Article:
Endre Foldes and Giza Altman

This is my brother Endre Foldes, or Bandi as we used to call him, and our aunt Giza Altman in Cannes in 1948. They went on an Easter trip there. Giza wanted to see it so she paid for a package tour. She was quite well off. She supported Bandi and she could even save up for this trip. This is how she made money: she baked doughnuts for example and some poppy-seed cake. Poppy seed was unknown in France at the time. She bought it on the flower market where it was sold for birds and called my mother how to make poppy-seed cake. And she made it for some Purim celebration and the Jews took a liking to it and she used to make it regularly. After the war, when it became clear that no one was alive, my mother and her younger sister, Aunt Giza, decided not to stay in Hungary. They had connections with the Glatters in Canada, who had invited them, but not really seriously. Then they tried the Zionists. Bandi was part of a Zionist company, two of the pillars of which were Pista Hermann and Agi Heller. [Hermann was a psychologist and Heller a Marxist philosopher.] In 1946 they got together, ten or so children to go to Palestine. At that time there was still some gold at home, which my mother gave to Bandi, who was then 16. Then Aunt Giza also went, not with the Zionists, but with Russians, as a mediator, on a truck to Austria into the American zone, not the Soviet one. The intention was that Bandi and Giza would meet. Bandi got to Brussels with the Zionists. But the sheliach was very strange, or rather he wasn't a man of high character, as he said that the children had so much gold on them that they should give it to him; it would be safer with him. [Sheliach is a Zionist representative.] They handed it over and then in Brussels the sheliach and his girlfriend disappeared. The 12-13 children were left with no money, or anything. The police caught them and put them in prison. In the meantime Aunt Giza had gone to Paris via Germany, as my father had three cousins who lived there and she knew that. She also knew they were called Friedman, but not where they lived or what they did. In the refugee camp in Paris - there's luck in the world after all - she asked whether anyone knew Imre Friedman, and someone said yes and took her to him. He got a travel document for himself, went to Brussels for Bandi, and brought him to Paris. All this happened in the fall of 1946, there was Bandi and Aunt Giza stayed with them in Paris, my aunt became a cook in a kind of Jewish refuge. Bandi finished high school there. He applied for the Department of Chemistry and Physics at the Sorbonne but then something happened. He met a girl who was Jewish and a communist, and she took him to an anti-Tito 13 protest in 1950. And whom did the police catch? Bandi, of course, and two other guys, and as they were refugees they took them to Sante prison for trial, and they informed Aunt Giza who, huffing and puffing, went for him. Bandi was sentenced to two days imprisonment and thrown out of France. In the meantime Aunt Giza had a row with the Jews, as they told her that such a godless man who does such things like protest must be abandoned to his fate. Auntie needed no more, 'You call yourselves Jews, Orthodox religious ones at that', she shouted, left everything and came back to Hungary. So in August 1950 they all turned up in Pest. Aunt Giza was a bookkeeper, she found a position at the Ganz Electric Factory.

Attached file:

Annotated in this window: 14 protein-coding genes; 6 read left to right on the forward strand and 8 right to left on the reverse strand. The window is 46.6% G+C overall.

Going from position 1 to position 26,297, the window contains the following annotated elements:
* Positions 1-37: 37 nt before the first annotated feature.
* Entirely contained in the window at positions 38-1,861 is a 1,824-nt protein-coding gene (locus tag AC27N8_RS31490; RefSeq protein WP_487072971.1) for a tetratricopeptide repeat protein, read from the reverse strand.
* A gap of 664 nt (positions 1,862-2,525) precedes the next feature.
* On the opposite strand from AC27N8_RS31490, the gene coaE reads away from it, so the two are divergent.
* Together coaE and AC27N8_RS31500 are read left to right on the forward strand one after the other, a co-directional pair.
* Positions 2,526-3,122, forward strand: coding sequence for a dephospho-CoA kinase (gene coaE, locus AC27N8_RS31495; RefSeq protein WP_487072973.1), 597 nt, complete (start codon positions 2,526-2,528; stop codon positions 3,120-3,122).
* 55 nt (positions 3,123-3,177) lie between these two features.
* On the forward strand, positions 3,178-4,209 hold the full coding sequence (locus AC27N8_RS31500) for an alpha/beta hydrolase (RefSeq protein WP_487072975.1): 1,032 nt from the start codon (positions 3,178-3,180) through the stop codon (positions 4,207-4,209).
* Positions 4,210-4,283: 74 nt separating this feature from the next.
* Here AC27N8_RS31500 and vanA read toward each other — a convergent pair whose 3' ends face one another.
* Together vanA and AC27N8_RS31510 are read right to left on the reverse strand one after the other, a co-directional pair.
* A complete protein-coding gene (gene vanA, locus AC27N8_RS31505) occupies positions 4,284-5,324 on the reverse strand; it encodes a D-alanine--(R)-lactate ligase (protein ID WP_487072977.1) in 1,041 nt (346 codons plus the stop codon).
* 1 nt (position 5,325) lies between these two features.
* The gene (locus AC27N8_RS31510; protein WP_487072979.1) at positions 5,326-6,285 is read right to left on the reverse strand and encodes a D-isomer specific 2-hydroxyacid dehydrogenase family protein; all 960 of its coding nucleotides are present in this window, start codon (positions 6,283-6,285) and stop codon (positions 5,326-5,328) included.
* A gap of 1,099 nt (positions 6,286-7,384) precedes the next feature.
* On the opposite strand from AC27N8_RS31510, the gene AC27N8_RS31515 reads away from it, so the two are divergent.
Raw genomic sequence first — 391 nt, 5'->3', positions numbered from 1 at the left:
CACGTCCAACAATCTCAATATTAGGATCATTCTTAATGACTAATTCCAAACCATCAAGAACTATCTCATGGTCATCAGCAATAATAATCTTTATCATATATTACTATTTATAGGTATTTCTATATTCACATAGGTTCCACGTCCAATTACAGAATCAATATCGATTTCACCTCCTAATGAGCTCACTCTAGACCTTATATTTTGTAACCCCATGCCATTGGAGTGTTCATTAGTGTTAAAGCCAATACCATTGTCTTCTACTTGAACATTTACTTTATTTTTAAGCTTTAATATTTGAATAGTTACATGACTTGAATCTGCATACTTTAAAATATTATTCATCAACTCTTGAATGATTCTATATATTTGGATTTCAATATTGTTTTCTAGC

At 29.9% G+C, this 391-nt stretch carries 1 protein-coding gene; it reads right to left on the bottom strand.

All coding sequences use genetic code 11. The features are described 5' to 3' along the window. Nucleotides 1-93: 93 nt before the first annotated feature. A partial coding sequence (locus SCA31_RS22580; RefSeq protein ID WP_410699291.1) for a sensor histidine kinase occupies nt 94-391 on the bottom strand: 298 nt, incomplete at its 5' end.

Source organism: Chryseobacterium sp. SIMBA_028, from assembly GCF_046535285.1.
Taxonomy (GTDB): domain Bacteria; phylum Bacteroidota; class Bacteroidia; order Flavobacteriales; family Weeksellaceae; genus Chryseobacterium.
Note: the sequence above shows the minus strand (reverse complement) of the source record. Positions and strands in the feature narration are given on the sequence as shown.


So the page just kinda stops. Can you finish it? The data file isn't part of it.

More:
Photos from this interviewee